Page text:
Windows is still client-driven

It's the Windows business model, not the software, that is inherently undependable.
Written by Dana Blankenhorn, Inactive
It seems that each time some Microsoft executive comes out with the usual "our software is more dependable than open source yadda yadda yadda," I'm stuck in Windows Hell.

This time it was a hard disk collapse on one of my local boxes. A week and some $600 later things are still not together. Many of my remaining problems, it turns out, are based on minor differences between Windows XP Home and Windows XP Pro.

It has been over 20 years since Steve Jobs bit the "compatibility bullet," orphaning users of his old Apple II OS for the new Macintosh. Apple has successfully forced upgrades several times since then, and its OS X is now based on FreeBSD. Microsoft, meanwhile, has built 10 generations of software on the dubious proposition that putting all your eggs in one basket (and watching that basket) makes sense.

But the real difference goes deeper, into the shared heritage of the Mac and Linux, which is Unix. Because Unix, unlike Windows, is server-based.  

Server-based resources, which all Internet resources are, protect themselves through redundancy. Redundant links, redundant set-ups, and redundant servers mean that if something goes kerflooey nothing is really lost and users don't even notice. It's not so much that open source is inherently more stable, just that people running Web services understand Murphy's Law and account for it.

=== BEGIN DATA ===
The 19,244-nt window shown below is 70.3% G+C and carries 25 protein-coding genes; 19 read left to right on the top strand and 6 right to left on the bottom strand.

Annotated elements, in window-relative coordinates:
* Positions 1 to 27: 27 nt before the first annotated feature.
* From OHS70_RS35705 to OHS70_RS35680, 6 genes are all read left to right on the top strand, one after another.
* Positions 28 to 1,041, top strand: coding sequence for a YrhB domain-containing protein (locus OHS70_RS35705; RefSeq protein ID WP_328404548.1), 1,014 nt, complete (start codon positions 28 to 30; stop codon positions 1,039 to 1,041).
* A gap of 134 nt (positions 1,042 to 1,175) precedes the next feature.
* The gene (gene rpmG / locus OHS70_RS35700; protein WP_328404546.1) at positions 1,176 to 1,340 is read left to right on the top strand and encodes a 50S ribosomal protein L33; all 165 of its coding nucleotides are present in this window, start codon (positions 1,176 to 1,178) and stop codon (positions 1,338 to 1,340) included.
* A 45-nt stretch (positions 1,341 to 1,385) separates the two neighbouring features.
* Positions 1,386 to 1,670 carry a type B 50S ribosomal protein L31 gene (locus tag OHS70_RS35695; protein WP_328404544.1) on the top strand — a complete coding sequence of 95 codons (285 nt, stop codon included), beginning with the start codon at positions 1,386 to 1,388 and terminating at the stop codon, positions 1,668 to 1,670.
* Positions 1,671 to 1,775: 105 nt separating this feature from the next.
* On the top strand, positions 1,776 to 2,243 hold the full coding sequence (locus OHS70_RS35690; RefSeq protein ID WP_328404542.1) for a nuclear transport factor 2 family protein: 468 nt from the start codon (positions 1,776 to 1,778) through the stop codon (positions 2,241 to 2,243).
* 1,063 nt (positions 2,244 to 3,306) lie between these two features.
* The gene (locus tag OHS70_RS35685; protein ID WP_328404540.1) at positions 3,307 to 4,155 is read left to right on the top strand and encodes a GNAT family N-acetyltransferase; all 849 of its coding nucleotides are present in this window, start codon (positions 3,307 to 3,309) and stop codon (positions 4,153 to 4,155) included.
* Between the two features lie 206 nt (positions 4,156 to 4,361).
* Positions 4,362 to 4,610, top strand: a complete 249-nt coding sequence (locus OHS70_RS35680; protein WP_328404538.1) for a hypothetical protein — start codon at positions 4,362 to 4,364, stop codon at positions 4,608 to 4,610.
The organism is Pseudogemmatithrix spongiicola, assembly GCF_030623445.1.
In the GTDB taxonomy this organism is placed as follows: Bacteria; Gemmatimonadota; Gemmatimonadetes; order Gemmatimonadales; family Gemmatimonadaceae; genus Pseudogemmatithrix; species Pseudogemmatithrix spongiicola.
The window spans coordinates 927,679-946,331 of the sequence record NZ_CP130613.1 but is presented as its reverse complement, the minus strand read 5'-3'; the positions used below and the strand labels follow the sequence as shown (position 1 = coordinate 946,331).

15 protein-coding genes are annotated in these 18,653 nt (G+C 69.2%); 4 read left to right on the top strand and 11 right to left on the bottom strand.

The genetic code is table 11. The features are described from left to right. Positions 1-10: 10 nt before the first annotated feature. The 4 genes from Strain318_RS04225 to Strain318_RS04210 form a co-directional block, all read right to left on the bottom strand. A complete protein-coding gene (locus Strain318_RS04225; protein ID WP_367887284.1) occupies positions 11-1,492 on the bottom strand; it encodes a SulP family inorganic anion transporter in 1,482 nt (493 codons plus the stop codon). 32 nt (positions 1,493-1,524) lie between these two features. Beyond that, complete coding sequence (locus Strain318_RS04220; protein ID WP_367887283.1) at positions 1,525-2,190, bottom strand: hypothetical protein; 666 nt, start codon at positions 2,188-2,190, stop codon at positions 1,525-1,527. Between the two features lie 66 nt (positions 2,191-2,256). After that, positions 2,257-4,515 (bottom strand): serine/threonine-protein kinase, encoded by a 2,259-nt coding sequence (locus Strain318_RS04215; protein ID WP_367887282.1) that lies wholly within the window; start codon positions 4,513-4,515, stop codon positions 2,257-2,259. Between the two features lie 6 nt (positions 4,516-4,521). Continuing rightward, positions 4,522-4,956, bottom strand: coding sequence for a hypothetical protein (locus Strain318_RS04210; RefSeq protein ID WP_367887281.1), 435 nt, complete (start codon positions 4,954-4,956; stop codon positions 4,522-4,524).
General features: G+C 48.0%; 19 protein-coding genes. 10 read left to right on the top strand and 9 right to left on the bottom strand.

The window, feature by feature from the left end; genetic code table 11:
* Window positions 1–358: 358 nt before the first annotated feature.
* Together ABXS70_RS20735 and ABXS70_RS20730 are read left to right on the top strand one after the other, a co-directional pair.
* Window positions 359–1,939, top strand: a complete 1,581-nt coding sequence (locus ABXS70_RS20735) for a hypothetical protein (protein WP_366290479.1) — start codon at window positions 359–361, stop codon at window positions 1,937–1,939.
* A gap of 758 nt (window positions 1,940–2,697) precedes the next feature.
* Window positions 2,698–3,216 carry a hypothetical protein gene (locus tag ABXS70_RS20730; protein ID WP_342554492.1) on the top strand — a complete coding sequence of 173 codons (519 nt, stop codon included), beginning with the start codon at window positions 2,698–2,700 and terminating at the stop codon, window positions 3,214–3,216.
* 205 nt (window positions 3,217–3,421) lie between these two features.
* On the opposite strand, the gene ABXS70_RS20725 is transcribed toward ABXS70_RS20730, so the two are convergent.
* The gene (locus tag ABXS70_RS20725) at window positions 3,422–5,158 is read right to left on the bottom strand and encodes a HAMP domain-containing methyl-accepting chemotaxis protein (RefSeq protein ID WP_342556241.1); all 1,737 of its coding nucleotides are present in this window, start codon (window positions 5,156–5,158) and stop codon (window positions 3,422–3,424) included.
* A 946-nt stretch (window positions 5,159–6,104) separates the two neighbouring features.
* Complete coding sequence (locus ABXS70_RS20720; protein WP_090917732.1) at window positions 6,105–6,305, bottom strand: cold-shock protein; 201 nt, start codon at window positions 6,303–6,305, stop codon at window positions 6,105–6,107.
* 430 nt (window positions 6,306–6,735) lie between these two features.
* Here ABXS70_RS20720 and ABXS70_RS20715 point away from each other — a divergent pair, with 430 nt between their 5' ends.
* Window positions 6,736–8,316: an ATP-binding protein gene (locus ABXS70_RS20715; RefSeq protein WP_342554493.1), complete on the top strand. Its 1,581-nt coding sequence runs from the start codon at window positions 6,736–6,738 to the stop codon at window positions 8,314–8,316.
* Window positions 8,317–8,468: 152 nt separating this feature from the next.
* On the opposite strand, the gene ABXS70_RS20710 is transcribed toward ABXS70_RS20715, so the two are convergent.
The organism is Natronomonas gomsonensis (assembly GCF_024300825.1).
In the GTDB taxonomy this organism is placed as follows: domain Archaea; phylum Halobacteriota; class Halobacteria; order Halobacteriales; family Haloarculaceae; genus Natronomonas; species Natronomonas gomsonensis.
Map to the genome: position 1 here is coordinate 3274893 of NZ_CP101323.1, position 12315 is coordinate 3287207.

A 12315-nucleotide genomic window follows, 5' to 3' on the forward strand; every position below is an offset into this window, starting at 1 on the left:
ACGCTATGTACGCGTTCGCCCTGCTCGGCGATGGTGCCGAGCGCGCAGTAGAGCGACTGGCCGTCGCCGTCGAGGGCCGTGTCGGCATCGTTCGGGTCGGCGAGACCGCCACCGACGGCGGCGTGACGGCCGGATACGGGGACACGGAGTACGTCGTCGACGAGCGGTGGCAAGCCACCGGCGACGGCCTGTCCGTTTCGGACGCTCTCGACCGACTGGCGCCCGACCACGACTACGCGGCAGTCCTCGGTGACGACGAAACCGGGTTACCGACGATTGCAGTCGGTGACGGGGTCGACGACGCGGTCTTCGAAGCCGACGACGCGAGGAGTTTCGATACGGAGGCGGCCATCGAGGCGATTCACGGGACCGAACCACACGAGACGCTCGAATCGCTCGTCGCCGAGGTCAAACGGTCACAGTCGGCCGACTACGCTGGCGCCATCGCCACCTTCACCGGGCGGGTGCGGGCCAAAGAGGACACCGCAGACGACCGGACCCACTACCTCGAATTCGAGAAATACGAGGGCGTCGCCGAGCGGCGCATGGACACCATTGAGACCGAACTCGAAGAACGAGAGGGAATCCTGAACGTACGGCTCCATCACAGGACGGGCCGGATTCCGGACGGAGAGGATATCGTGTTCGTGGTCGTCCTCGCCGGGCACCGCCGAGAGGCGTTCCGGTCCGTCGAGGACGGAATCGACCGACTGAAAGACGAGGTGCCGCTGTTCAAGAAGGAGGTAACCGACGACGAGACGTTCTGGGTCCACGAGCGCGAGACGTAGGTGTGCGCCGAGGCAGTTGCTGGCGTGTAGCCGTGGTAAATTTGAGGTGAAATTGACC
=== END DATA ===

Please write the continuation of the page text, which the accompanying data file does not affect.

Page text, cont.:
In my own case, I had multiple machines, I was able to back things up, and I've lost little data, few programs. After 20 years I had some of that Internet attitude and was able to avoid complete disaster. But I'm still out that money and that time, recreating what an older Windows machine had created, getting a client up and running again, because Windows remains, at heart, client-driven.  

It's client-driven because that's what the business model wants it to be. Windows licensing, even for servers, is based on clients, and each client must be accounted for.

Rather than pushing desktop Linux as a substitute for Windows, maybe what everyone should buy is a home network server, with full redundancy for everything else they own. And the only way to do that economically is with open source.

It's the Windows business model, not the software, that is inherently undependable.

Editorial standards